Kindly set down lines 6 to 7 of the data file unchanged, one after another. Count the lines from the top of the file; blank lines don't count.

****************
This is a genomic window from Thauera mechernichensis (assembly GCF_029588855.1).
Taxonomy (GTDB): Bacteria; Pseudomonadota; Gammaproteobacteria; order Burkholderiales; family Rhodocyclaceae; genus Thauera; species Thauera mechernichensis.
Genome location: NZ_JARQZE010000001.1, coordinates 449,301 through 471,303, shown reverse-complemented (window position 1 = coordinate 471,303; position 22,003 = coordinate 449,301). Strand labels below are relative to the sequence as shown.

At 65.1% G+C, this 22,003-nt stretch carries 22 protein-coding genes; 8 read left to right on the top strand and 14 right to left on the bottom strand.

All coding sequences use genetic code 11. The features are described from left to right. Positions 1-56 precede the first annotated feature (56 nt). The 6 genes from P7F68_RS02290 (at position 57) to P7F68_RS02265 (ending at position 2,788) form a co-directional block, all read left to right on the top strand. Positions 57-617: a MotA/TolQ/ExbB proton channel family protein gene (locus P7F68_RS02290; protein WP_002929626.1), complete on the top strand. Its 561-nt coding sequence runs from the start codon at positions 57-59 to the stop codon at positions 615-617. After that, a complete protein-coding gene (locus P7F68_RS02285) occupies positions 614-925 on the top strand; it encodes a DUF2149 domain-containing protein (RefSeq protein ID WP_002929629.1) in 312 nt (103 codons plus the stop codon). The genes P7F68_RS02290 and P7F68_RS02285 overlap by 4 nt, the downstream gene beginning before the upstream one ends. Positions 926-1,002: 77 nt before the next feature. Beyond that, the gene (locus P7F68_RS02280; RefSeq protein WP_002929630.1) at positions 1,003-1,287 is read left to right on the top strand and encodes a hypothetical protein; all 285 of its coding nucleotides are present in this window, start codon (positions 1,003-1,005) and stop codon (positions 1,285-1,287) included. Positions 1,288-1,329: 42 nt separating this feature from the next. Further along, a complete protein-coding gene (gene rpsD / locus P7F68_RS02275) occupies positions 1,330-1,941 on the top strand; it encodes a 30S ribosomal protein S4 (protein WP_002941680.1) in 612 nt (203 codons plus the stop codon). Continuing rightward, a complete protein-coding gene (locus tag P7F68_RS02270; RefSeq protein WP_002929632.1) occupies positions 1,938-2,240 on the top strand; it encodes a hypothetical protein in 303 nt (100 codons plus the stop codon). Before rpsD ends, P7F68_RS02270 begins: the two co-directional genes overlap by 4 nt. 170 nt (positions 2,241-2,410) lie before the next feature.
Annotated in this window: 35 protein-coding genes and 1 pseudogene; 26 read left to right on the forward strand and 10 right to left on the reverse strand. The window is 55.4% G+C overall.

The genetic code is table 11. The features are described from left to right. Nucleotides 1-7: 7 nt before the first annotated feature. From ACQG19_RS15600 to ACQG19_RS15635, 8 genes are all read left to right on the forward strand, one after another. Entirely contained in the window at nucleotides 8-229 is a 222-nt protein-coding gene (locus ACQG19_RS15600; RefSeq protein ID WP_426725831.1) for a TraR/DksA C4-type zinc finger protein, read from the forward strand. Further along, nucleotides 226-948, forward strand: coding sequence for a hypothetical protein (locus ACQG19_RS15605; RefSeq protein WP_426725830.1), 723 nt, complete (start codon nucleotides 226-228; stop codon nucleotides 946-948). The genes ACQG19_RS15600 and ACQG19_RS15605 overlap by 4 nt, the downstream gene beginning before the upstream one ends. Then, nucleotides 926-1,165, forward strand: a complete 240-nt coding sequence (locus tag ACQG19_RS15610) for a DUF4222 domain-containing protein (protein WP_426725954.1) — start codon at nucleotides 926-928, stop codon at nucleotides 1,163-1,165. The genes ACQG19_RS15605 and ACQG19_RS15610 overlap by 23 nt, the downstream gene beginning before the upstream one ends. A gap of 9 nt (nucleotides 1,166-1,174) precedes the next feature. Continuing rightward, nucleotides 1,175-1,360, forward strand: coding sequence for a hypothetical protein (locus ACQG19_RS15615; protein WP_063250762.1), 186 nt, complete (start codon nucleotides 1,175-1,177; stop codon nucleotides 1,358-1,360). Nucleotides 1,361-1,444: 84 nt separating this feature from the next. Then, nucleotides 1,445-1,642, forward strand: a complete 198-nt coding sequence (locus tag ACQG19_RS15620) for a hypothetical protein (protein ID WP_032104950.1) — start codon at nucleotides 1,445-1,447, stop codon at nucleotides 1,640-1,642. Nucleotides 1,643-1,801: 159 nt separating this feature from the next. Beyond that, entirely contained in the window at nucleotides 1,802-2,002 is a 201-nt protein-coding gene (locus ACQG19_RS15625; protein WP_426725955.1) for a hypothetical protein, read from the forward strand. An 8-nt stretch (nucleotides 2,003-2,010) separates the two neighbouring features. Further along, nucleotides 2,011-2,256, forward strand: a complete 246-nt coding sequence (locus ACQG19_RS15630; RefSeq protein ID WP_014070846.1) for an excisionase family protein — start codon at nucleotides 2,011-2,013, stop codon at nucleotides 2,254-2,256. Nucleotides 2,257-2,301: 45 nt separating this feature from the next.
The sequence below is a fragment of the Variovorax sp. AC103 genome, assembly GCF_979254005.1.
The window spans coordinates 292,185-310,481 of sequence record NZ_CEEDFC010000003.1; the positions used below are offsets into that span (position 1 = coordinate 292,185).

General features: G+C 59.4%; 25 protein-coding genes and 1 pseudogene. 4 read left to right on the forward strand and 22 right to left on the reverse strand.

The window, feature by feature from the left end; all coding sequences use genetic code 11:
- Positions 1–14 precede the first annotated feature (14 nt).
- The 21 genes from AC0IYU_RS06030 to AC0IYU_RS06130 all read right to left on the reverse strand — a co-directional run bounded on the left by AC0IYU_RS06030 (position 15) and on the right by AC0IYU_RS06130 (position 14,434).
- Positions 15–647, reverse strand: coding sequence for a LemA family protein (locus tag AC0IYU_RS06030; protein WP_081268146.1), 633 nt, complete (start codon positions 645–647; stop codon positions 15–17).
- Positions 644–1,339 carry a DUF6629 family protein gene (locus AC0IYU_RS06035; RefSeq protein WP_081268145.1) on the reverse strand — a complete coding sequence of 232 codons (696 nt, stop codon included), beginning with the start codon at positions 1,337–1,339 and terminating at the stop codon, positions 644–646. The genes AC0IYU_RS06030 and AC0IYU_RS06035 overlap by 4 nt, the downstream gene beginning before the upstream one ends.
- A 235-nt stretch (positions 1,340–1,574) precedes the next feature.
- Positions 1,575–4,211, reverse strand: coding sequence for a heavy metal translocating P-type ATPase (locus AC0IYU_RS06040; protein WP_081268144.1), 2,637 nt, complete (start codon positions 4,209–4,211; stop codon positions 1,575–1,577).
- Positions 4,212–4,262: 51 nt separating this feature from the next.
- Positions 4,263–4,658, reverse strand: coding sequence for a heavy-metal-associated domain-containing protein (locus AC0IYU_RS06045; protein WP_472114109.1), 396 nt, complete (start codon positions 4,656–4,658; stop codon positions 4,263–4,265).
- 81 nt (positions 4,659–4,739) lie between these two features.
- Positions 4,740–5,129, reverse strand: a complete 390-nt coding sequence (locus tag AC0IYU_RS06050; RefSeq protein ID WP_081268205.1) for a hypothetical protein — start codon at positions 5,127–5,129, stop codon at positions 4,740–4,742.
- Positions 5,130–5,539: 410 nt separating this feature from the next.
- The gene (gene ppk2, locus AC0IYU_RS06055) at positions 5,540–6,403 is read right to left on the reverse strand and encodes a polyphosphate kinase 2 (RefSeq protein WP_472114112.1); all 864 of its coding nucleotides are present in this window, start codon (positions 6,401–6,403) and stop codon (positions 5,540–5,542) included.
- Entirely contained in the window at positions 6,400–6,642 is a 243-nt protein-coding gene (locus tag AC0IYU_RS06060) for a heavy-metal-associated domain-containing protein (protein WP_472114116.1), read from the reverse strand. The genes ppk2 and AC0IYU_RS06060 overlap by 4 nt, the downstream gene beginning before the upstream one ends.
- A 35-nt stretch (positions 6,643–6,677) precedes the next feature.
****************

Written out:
Annotated in this window: 35 protein-coding genes and 1 pseudogene; 26 read left to right on the forward strand and 10 right to left on the reverse strand. The window is 55.4% G+C overall.

The genetic code is table 11. The features are described from left to right. Nucleotides 1-7: 7 nt before the first annotated feature. From ACQG19_RS15600 to ACQG19_RS15635, 8 genes are all read left to right on the forward strand, one after another. Entirely contained in the window at nucleotides 8-229 is a 222-nt protein-coding gene (locus ACQG19_RS15600; RefSeq protein ID WP_426725831.1) for a TraR/DksA C4-type zinc finger protein, read from the forward strand. Further along, nucleotides 226-948, forward strand: coding sequence for a hypothetical protein (locus ACQG19_RS15605; RefSeq protein WP_426725830.1), 723 nt, complete (start codon nucleotides 226-228; stop codon nucleotides 946-948). The genes ACQG19_RS15600 and ACQG19_RS15605 overlap by 4 nt, the downstream gene beginning before the upstream one ends. Then, nucleotides 926-1,165, forward strand: a complete 240-nt coding sequence (locus tag ACQG19_RS15610) for a DUF4222 domain-containing protein (protein WP_426725954.1) — start codon at nucleotides 926-928, stop codon at nucleotides 1,163-1,165. The genes ACQG19_RS15605 and ACQG19_RS15610 overlap by 23 nt, the downstream gene beginning before the upstream one ends. A gap of 9 nt (nucleotides 1,166-1,174) precedes the next feature. Continuing rightward, nucleotides 1,175-1,360, forward strand: coding sequence for a hypothetical protein (locus ACQG19_RS15615; protein WP_063250762.1), 186 nt, complete (start codon nucleotides 1,175-1,177; stop codon nucleotides 1,358-1,360). Nucleotides 1,361-1,444: 84 nt separating this feature from the next. Then, nucleotides 1,445-1,642, forward strand: a complete 198-nt coding sequence (locus tag ACQG19_RS15620) for a hypothetical protein (protein ID WP_032104950.1) — start codon at nucleotides 1,445-1,447, stop codon at nucleotides 1,640-1,642. Nucleotides 1,643-1,801: 159 nt separating this feature from the next. Beyond that, entirely contained in the window at nucleotides 1,802-2,002 is a 201-nt protein-coding gene (locus ACQG19_RS15625; protein WP_426725955.1) for a hypothetical protein, read from the forward strand. An 8-nt stretch (nucleotides 2,003-2,010) separates the two neighbouring features. Further along, nucleotides 2,011-2,256, forward strand: a complete 246-nt coding sequence (locus ACQG19_RS15630; RefSeq protein ID WP_014070846.1) for an excisionase family protein — start codon at nucleotides 2,011-2,013, stop codon at nucleotides 2,254-2,256. Nucleotides 2,257-2,301: 45 nt separating this feature from the next.